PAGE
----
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Funds valuation point query

Hello,
I'm having some confusion with the valuation point for most funds. Basically I understand the valuation point is usually around 10am - midday. I recently sold some units around 9am from lloyds ready made investments fund. The reason I sold, aswell needing to sell in general anyway, was that the ftse all share tracker was showing that they had gone up a lot overnight and did indeed go up higher at midday (the valuation point) than they were at the previous midday. The bulk of the fund is this tracker. Therefore I thought the fund had made a gain since the day before. However, the price of the valuation that I received for the units I sold seemed to be based on the previous days valuation when the ftse was lower. Since looking into it further it appears that there is a one day delay in terms of the ftse all share index and the valuation of the fund with the fund valuation being in a sense one day delayed. The person on the phone told me most funds operate like this.
So I was just wondering is it not the case that this would be open to exploitation in volatile markets, because in a sense if you buy or sell at say 11.30am (just before the valuation point) you could be fairly sure of making a gain on the previous day as you would know that the valuation in half an hour will be based on the previous day and you would be able to see from the current ftse tracker whether tomorrows price would be higher or lower than the previous days price. Or would the bid/spread and fees make this not practical unless it was exremetly volatile markets (enough to make a bigger gain than the bid spread)?

Replies

  • EdGasketTheSecondEdGasketTheSecond Forumite
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    There does seem to be some lag in funds pricing compared to the real market. However whether there is enough volatility to benefit from this in a trading sense is doubtful but you might achieve a better outcome than otherwise if you fully understand the pricing point and dealing point of the fund and compare with what the current market is doing. Most payments into funds are on a regular basis e.g. pension contributions through salary sacrifice for instance, and these go in without any attempt to 'time' the market.
  • edited 30 March 2020 at 4:55PM
    ThrugelmirThrugelmir Forumite
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    edited 30 March 2020 at 4:55PM
    Funds will be valued after the main markets have closed. You are in effect buying and selling blind. Trades will have a cut-off point in the morning i.e need to be placed. They'll be dealt at the price determined later for that day later. Not on the preceding days close. 

    If sales exceed new purchases. Also allowing for dividend income etc. Then the fund will need to liquidate assets that day to fund redemptions.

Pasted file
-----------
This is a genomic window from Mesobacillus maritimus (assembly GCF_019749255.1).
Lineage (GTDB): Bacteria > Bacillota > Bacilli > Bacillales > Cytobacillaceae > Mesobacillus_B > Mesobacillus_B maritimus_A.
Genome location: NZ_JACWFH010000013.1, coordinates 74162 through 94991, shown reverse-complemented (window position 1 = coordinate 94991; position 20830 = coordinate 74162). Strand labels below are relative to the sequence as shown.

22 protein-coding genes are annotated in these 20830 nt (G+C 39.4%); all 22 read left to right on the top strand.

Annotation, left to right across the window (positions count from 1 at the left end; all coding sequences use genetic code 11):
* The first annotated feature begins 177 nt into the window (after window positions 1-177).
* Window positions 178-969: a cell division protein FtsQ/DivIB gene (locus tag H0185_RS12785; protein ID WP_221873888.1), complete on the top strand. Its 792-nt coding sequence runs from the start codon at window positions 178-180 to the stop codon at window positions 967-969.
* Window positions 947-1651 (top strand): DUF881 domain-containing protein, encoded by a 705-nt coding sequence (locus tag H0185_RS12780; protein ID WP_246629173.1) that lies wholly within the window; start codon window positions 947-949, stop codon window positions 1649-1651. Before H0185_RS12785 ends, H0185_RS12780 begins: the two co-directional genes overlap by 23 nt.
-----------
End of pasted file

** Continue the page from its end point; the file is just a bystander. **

• AlbermarleAlbermarle Forumite
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    Normally there is a cut off point , many hours before the valuation point . If you buy/sell the fund after this cut off point , your sale/purchase will be based not on the next valuation point, but the one after, so maybe 36 hours later . A number of threads recently have dealt with the valuation points of the well known Vanguard LS funds . This is 9pm, but the cut off point is 09.00/10.00am ( depending on platform ) So if you place the sell/buy order at 10.30 am on Tuesday , the valuation point is 9pm on Wednesday.
    Basically funds are designed as long term investments and not for trading/timing  the markets . To do this you need investments that trade in real time, but that is a different kettle of fish of course.
  • Hosai1Hosai1 Forumite
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    Normally there is a cut off point , many hours before the valuation point . If you buy/sell the fund after this cut off point , your sale/purchase will be based not on the next valuation point, but the one after, so maybe 36 hours later . A number of threads recently have dealt with the valuation points of the well known Vanguard LS funds . This is 9pm, but the cut off point is 09.00/10.00am ( depending on platform ) So if you place the sell/buy order at 10.30 am on Tuesday , the valuation point is 9pm on Wednesday.
    Basically funds are designed as long term investments and not for trading/timing  the markets . To do this you need investments that trade in real time, but that is a different kettle of fish of course.
    I understand that they are long term investments. But I've been looking at the 12am valuation point of the Scottish Widows managed growth valuation (which is the fund for lloyds ready made investments) versus the ftse all share tracker over a number of weeks and there is always a one day lag. It follows the overall pattern of the FTSE in terms of going up and down but one day behind.